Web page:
For myself alone, the exercise of making good poetry and prose, or maybe something even better, has been deeply satisfying. Reading some of the verses or prose works I have translated makes me feel like a good craftsman or indeed as another artist - a sort of fellow artist. I love the way certain phrases seem to have rolled into being in English, or how certain lines have found themselves airborne. Would I feel different if I were, say, a wood carver or a top engineer? I don't know. I know that language is my field, and that my fine engineering and my best carving involve words and that words are, after all, magical.

I know these to have been benefits. But that doesn't fully answer the question of how they have changed me - how they might change any translator - as a person. More on that, and the negatives tomorrow.


dritanje said...

Hallo George, Your thoughts on translating and the translator are fascinating, and I'm sure everyone who translates will be interested in your comments, not least because as far as I know, few people have written about the effects on the translator and how they feel.

I note particularly “The question of what translation does to the translator is rarely asked, chiefly because no one cares. As to why they don't care, one answer might be that the translator exists only as a window onto something else. “ There's something quite amusing, but so true of course, about nobody caring, after one has spent so much time energy and thought, so much thought! to produce the best one can.

It reminds me of something a friend wrote [she is both writer and translator] and which I intended to get around to translating but have not so far, being busy as one is, with many things and also being a very slow translator.....!!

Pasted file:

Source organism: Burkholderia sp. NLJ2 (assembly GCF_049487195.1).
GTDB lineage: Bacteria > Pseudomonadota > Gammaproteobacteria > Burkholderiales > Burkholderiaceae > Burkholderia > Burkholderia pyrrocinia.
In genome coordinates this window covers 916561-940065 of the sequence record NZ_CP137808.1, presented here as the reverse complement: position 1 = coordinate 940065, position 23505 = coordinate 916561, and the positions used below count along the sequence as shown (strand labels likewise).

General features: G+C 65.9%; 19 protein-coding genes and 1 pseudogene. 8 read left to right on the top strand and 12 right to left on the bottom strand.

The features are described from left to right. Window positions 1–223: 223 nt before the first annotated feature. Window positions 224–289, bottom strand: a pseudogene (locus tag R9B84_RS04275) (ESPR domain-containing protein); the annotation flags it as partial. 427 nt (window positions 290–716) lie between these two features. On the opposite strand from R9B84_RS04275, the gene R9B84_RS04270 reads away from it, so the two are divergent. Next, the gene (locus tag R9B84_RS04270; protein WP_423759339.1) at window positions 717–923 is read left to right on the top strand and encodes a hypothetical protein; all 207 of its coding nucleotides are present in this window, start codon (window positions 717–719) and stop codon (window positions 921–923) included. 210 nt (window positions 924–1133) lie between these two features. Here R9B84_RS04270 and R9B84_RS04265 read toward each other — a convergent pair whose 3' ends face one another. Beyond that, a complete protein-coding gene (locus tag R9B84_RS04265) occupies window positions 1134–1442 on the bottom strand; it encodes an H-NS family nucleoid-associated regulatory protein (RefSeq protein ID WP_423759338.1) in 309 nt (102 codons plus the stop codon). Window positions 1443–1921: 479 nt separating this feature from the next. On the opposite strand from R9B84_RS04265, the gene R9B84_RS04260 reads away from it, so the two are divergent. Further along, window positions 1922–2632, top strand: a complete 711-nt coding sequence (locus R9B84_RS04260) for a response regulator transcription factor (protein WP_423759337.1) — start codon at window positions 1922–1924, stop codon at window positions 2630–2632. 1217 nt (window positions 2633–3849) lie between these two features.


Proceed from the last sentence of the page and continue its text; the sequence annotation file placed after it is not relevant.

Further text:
her piece is entitled 'the translator disappears' and this is a short extract:
In an interview with Swetlana Geier, Dostoyevski's translator, asked about the reasons for this invisibility of the translator, she replied – 'It's because, when a translation is good, it is not noticed. One has the impression of reading an original.'

Ah yes, that's it, that's the aim of the translator! That her/his translation
does not read as if it is a translation.

Et vous voyez : Curieusement, plus il s’approche de son but, plus le traducteur, aux yeux des lecteurs, disparaît !

So you can see that, curiously, the closer he/she gets to his goal, the more the translator, in the eyes of readers, disappears!
[original written by Yla von Dach]

I look forward to reading more of your thoughts on translation - and this has spurred me into translating Yla's article.
best wishes,

panther said...

This is fascinating, George. I do feel that translators and interpreters are the unsung heroes. If one reads Tolstoy (as a non-speaker of Russian) one comes away admiring Tolstoy and quite likely not even remembering the name of the poor sod (sod-ess?) who has rendered Tolstoy into English.

It strikes me that the translator is, in a way, DOUBLY invisible. If the translation is good, it reads with he fluency and elegance of an original.If the translation is bad, the reader may well attribute the infelicities to the original writer.

looby said...

I wonder whether the invisibility of hte tranlsator is changing slightly now. When Pevear and Volokhonsky's translation of War and Peace came out I remember quite a bit of discussion in the press about the ways that they had dealt with Tolstoy's famously idiosyncraticv syntax.

But that's War and Peace. Your point probably holds for unknown Hungarian poets.

George S said...

Dritanje and panther, I have tried to pick up from your comments in the next day's post.

Looby, you may be right and the perennial complaint of translators that they are undervalued and even ignored may be being addressed. As far as I remember from judging the Independent Foreign Fiction Prize a few years ago, the translator is rewarded and congratulated there.